Ten things you should know when negotiating the sale of your business
Bob Wolter is a mergers and acquisitions advisor for CBS-Global, Green Bay, Wisconsin. He is a guest columnist for Cheese Market News®.
Negotiate in this order: needs, terms, price. Start out by drafting a list of your needs in selling the business. Do you want a job with the new owner? Does your nephew want to keep working for your company after it’s sold? Do you want to continue attending the annual industry convention on company money for the next five years? Have a low-key conversation to discuss both buyer and seller needs before you start talking price or terms. Then discuss terms — how much cash versus deferred payments, stock versus asset sale and other terms. You can’t be too specific, but both buyer and seller have a pretty good idea of what terms they are seeking. After all of this is on the table, discuss a price figure.
Terms drive the deal. You discuss terms first because terms are more important than price, and terms will have a tremendous impact on price. Don’t assume price is the key, because in 99 percent of deals, it’s the terms that make or break the deal.
Do your negotiating before the Letter of Intent (LOI) is issued. The LOI states the terms and price — the two most important things you’ll negotiate. Once those are in the LOI, the rest are details that the attorneys will hammer out and there’s not much left to negotiate on. Don’t accept a LOI assuming you will be able to negotiate something different later.
Don’t play hardball, bang the table or say things are “non-negotiable.” Contrary to movies and TV, business sale negotiations are best carried out when they are low-key. It’s OK to set schedules for steps to be completed, but don’t issue ultimatums and unrealistic deadlines for the sake of acting tough. Playing hardball is a good way to scare a good buyer away. Acting like a jerk is not only unnecessary but risks blowing the deal. Think of the negotiations as a chess match, not a football game. Keep emotions out of negotiation.
A seller who says, “I won’t take a penny less than $2 million!” is setting themselves up for a fall. There is always a set of terms that can offset a lower price. There is always a higher price that can offset non-favorable terms. In other words, everything is negotiable. You know it and the buyer knows it.
Let the buyer make the first real price offer. In your selling memorandum, you have listed your asking price.
But when the buyer asks, “What do you really want for the company?” answer in general terms or repeat the asking price as listed in the selling memorandum. You want the buyer to make the first real offer. They will probably offer less than you want; if so, reject the first offer by saying, “That’s too low.” Make them come up with a second offer.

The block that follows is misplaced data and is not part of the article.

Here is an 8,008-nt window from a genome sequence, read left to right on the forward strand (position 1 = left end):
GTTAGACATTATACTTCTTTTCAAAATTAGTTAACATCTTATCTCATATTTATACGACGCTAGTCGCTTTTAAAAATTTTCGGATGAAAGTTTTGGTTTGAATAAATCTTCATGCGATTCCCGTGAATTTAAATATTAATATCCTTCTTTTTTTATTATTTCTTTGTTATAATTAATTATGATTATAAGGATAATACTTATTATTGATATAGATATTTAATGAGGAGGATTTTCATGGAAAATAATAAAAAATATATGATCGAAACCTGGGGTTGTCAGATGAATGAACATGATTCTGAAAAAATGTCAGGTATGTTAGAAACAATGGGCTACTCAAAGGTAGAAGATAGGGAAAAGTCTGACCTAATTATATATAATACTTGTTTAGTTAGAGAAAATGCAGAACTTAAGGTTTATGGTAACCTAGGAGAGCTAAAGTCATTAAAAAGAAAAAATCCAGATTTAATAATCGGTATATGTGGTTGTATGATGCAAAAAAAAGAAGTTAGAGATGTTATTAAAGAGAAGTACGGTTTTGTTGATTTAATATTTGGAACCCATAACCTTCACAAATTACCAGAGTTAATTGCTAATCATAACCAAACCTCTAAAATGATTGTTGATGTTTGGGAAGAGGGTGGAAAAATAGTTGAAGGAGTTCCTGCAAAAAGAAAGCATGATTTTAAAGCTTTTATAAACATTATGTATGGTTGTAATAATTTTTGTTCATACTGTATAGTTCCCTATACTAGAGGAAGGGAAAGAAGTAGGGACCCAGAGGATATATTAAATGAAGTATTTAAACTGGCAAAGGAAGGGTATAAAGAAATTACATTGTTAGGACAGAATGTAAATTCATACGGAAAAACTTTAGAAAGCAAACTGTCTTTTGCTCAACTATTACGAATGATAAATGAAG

Keep “deal momentum” going: Try to keep the process moving forward at all times. Keep everyone enthusiastic by responding promptly to requests for information and to proposals the buyer makes. Dragging out the process causes the buyer to lose interest and move on.
Don’t nitpick. Going back and forth with little details is a sure way to irritate the buyer, run up legal fees, and kill deal momentum. I once worked with a great negotiator, who whenever the discussion dragged into extreme minutia, stood up and declared, “I’m not going to pick sh*t with the chickens!” That usually got everyone back on track.
Don’t negotiate with someone who can’t make a final decision. If you lay your cards on the table to a messenger person who can’t say yes or no, but can only deliver the information to their boss, you are giving up most of your negotiating strength. The buyer can see your package in its entirety and chip away at it instead of negotiating point-by-point. You may have to meet with a second banana early in the process, and if you do, keep some cards hidden until later.
Know your “walk away” price and terms. Keep it to yourself, but know the point at which you’ll say, “Thanks but no thanks,” to the buyer and move onto the next prospect. Don’t waste too much time with a buyer who isn’t going to meet your needs, terms and price.
Keep some say in drafting the purchase agreement. It’s customary for the buyer’s attorney to draft the purchase agreement, and that saves the seller some money in legal fees. But you may lose that and more by having to negotiate out a bunch of subtle land mines the buyer’s attorney puts in. Either suggest that your attorney will draft the representations and warranties section, or let them do the first draft but be prepared to replace what the buyer provides for reps and warranties with your own attorney’s work.
These recommendations are great guidelines for your path to a successful sale of your business.
The views expressed by CMN’s guest columnists are their own opinions and do not necessarily reflect those of Cheese Market News®.